If you’ve never played Dota 2 before, that’s fine. As I noted before, the game is simple to understand, and you’ll begin to gradually comprehend each layer of strategy and complexity as time goes on. I watched TI3 with my dad and brother, and by the Grand Finals, even they knew that you should ban Wisp against Alliance. I mean, come on.
I won’t deny that my coaching them through the intricacies of the game helped, though, and luckily Valve has taken a great number of steps to make the event transparent as possible for newcomers. There’s a Newcomer’s stream where commentators specifically cast the games for those not familiar with Dota 2. You can also watch the streams in the Dota 2 client, which is free to download, and lets you click on items for info and rewind and pause as often as you’d like, all in real time.
There’s also a plethora of guides available if you start to get interested in playing the game, including the de facto beginner’s guide, “Welcome to Dota, you suck” by Purge. Trust me, it’s a lot less intimidating than the title would lead you to believe.
The community rallies around the International
I’ve already mentioned the crowd during the game, but the community of Dota is really fantastic. While there’s still the occasional witch-hunt or unnecessary drama common to any e-sports scene, The International seems to bond everyone together out of pure love for the game. The spirit of competition brings out the best in the community, from content creators making hilarious videos and new cosmetics to the average player buying a pennant to support their team.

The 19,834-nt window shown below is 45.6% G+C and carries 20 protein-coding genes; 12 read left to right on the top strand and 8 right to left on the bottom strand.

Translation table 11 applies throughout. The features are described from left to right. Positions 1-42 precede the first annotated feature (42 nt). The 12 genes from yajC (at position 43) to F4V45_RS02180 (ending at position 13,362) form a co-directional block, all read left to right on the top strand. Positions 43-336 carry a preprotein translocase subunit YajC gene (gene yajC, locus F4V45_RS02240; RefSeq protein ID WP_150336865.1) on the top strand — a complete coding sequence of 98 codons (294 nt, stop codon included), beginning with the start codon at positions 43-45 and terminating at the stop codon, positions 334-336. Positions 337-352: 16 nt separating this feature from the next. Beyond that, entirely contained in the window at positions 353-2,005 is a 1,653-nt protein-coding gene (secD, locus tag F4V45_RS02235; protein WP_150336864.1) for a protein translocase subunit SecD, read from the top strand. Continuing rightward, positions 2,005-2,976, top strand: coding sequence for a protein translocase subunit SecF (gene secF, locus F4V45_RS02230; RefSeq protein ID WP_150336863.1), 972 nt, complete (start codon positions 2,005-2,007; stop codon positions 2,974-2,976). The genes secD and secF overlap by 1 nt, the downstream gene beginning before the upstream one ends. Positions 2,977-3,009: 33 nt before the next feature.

One of the best ways the community came together was last year, for the EU Hub for TI4 Qualifiers. The regional qualifiers are usually covered by individual production studios and not by the Valve-organized production staff. Instead of competing with similar products, Beyond the Summit put on the “traditional” qualifier coverage, while the GD Studio created the EU Hub: a 24-hour stream at the GD house, featuring couch casts from personalities and players, intense games of Mario Party, and a kitten cam. It was unheard-of at the time, but going into TI5, there’s definitely a hope that the EU Hub will return once again for more crazy antics and story-time sessions.